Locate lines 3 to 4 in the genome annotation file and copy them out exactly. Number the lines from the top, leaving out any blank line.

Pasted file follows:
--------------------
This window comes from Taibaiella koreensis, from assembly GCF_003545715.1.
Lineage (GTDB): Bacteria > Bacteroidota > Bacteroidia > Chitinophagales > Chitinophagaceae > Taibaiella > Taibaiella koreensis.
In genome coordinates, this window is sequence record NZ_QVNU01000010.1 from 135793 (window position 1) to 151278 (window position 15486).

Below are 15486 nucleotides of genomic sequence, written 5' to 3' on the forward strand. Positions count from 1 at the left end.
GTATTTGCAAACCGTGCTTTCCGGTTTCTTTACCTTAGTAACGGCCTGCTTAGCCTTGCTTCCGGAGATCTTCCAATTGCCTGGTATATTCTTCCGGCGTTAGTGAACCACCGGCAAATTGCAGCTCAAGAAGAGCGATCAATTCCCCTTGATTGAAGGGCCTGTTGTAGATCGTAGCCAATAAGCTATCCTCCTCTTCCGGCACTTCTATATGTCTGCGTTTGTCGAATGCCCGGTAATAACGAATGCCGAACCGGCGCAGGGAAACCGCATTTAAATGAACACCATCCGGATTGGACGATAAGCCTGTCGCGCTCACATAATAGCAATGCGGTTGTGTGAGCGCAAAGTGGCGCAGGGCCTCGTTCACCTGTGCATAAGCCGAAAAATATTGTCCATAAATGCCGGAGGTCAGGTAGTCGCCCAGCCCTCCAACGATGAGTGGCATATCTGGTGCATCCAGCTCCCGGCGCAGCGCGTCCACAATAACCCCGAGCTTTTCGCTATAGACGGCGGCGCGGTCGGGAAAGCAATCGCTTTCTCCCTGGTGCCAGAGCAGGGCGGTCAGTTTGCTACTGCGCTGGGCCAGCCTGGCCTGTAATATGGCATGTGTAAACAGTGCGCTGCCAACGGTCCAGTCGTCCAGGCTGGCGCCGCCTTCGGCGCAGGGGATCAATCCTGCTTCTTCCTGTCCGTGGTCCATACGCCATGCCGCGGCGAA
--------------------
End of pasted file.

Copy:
In genome coordinates, this window is sequence record NZ_QVNU01000010.1 from 135793 (window position 1) to 151278 (window position 15486).

Below are 15486 nucleotides of genomic sequence, written 5' to 3' on the forward strand. Positions count from 1 at the left end.